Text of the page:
Monday, 3 October 2011

How To Make A Clock

Some times with a craft project you want to create something which has a lot of wow factor but wont take a long time to master. This project takes no time at all and who could fail to be impressed when you show them your own personalised clock. This is also makes a great gift as you can personalise it with a photo or favourite piece of art and adorn it in a way that reflects their personality. As this clock is using china tea cups I decided to go with a Marie Antoinette theme using a copy of an out of copyright painting of the notoriously spoilt queen who was famous for her love of splendour.

You will need
An A3 size photograph or picture (this should be on normal drawing paper as its going to varnished and you don’t want it to run)
A piece of MDF or medium thickness wood approximately the same size as your picture. This is to form your clock base (for this clock I used 12mm chipboard)
A small clock mechanism (these can be purchased on line for about £4)
Four small china teacups and saucers (children’s tea sets are perfect and very inexpensive)
A drill with a tile bit (this is important as a normal drill will shatter china)
A jigsaw
Quick drying varnish and a brush
Screws and screwdriver
String and pencil
Craft mount spray
Wood glue
Safety goggles and dust mask
Table clamp

Step One
Tie a piece of string to your pencil, use your drawing pin to secure it to the middle of your piece of wood and use it to draw a perfect circle. Alternatively you can always draw around a large plate or even a plant pot.

Step Two
Clamp your piece of wood onto either your workbench or table. Always clamp so the wood is not directly under the bench, otherwise you could end up cutting through the bench as well. It’s really important that your wood is clamped correctly, as you don’t want it to slip. Wear a dust mask when doing this as the dust gets everywhere and use safety goggles in case of flying debris. It may not look cool but it’s really important. Use your jigsaw to cut following the circle shape you have drawn on.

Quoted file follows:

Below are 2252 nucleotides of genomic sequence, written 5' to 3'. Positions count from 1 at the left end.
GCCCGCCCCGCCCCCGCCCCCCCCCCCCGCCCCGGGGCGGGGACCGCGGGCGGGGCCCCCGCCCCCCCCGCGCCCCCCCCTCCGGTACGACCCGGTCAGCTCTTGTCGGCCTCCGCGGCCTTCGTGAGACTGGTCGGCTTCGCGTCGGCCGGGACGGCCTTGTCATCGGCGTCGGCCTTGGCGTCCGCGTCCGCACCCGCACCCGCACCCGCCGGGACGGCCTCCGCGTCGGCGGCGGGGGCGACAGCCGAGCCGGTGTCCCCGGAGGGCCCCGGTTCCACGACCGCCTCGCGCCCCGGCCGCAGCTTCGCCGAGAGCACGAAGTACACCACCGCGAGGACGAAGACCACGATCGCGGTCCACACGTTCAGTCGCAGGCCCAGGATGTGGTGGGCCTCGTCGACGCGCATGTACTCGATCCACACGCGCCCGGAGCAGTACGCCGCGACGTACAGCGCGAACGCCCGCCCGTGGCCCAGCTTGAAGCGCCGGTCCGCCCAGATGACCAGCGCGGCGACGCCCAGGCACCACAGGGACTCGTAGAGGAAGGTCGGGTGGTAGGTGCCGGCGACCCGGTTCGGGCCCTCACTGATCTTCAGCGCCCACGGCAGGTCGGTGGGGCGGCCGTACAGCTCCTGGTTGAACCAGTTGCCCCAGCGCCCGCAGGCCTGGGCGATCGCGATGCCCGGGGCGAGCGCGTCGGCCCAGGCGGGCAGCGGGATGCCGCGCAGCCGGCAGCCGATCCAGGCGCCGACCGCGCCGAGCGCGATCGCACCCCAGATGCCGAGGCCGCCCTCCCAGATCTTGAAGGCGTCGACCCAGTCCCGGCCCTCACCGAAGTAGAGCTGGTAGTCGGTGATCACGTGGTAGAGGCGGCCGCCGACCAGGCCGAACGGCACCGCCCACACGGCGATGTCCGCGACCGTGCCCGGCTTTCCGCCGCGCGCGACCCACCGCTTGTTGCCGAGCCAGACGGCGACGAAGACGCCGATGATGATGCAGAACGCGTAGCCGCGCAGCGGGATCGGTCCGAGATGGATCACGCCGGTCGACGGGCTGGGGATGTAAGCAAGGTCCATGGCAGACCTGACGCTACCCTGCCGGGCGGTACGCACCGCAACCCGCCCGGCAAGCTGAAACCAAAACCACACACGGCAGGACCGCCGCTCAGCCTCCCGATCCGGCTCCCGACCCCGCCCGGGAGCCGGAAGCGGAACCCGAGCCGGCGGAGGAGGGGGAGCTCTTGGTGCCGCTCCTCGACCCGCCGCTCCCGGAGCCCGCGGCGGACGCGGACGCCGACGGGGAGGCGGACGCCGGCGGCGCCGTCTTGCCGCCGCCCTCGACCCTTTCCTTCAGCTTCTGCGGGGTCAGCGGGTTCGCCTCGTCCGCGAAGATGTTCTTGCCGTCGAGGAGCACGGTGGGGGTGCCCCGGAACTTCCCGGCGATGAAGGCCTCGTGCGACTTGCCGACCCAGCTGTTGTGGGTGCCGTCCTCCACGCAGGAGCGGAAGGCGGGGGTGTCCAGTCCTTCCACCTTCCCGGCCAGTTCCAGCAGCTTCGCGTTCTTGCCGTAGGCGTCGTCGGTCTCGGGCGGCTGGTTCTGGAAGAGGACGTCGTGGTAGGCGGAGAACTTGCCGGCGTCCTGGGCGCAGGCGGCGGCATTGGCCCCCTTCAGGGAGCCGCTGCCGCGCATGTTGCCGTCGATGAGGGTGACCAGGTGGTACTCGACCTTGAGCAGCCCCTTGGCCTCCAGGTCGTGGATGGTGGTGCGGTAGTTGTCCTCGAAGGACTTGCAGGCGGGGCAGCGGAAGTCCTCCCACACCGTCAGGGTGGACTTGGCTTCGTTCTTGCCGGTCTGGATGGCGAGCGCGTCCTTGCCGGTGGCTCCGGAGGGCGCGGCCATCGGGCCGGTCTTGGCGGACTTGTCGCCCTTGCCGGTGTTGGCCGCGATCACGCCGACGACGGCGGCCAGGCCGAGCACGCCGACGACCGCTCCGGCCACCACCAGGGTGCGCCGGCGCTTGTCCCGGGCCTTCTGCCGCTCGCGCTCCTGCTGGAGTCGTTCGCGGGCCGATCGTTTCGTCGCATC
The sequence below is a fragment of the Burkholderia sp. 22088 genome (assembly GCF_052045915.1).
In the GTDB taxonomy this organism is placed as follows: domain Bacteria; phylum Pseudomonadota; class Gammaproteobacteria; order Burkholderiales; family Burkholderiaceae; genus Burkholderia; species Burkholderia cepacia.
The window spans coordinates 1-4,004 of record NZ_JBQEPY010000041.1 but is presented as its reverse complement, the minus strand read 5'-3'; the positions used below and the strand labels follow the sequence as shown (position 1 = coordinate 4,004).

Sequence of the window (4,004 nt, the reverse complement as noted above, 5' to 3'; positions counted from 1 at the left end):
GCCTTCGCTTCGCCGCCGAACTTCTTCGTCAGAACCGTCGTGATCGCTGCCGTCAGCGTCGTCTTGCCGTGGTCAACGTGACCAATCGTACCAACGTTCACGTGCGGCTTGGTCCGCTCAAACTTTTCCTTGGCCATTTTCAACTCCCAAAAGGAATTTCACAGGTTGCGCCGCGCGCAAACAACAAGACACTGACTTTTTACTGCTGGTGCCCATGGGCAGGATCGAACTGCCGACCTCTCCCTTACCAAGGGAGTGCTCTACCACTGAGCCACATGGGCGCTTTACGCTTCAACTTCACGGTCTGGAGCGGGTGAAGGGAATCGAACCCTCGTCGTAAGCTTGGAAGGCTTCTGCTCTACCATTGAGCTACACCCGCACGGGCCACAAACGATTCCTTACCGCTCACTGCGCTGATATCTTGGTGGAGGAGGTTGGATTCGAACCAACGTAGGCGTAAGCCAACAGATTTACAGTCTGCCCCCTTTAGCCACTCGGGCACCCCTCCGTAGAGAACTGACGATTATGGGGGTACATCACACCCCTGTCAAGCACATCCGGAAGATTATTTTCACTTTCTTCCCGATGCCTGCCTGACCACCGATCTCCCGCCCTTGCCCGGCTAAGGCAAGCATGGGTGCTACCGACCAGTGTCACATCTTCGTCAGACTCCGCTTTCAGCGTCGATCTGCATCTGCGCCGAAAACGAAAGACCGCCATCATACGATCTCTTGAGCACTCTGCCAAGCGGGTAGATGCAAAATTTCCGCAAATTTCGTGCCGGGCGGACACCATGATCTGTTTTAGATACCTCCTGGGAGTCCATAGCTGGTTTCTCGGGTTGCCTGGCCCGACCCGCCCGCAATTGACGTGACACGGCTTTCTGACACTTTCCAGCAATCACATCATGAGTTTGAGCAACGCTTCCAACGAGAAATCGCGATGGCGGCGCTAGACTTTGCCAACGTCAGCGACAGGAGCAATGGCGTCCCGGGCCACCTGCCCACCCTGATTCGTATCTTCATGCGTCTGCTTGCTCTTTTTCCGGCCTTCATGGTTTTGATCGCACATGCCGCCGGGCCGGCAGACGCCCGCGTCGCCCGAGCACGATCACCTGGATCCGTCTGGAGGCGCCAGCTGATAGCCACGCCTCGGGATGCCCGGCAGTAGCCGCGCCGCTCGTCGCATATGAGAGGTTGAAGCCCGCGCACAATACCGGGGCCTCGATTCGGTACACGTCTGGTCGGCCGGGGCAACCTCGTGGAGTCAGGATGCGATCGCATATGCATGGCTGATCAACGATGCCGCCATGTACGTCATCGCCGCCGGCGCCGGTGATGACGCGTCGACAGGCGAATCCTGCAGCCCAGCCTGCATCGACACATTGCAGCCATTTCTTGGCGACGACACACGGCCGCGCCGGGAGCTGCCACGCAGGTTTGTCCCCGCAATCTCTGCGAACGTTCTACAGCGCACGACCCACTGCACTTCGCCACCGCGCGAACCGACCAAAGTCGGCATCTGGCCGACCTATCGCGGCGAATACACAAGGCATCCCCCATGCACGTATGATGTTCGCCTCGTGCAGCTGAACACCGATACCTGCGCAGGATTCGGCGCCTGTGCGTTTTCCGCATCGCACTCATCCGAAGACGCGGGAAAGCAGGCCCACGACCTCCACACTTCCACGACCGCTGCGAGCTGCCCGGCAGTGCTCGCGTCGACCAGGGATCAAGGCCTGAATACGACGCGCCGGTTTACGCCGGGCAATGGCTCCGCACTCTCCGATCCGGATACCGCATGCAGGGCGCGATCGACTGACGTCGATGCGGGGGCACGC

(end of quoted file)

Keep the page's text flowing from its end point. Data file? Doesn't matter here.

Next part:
Step Three
Cut your picture out using your MDF circle as a template. Then spray mount the MDF and stick down your picture. Do this outside if you can or in a well ventilated room wearing a mask. You now have your clock base.

Step Four
Varnish the whole base. This will give your clock a nice slightly aged appearance. Leave to dry.
Step Five
Drill four holes all the way through your clock base at the four points where 12, 3, 6 and 9 would go on a clock face. Also drill a hole in the dead centre of the base. This will be for your clock fitting.

Step Five
Wearing safety goggles use your drill to make corresponding holes in the bottom of each china cup and through each saucer. Put some water in the bottom of each cup and saucer to keep the drill and china cool.

Step Six
Put wood glue on the back of the clock mechanism and attach it to the base. Leave to dry.

Step Seven
Put wood glue on the bottom of each saucer and glue these to the front of the base. Leave to dry.

Step Eight
Affix your cups to the saucers using long screws or bolts.

Step Nine
Fix the clock hands to the clock mechanism spindle, which will be poking, through the middle.

Step Nine
Attach a wall hanging fixing on the back of your clock. You can make your clock look even more magical with the addition of fake ivy, little bird’s even ribbons on your teacup handles.

Step Ten
 Hang your clock happy in the knowledge that it is a one off and cost less than a tenner. Every time you check the time you can congratulate yourself on what a craft sensation you are.

All content (text, photos and other) are the property of Betty Pamper (aka Perelandra Beedles) unless otherwise stated. Please refrain from copying any material without recognition of the author and a link to the source on this blog.

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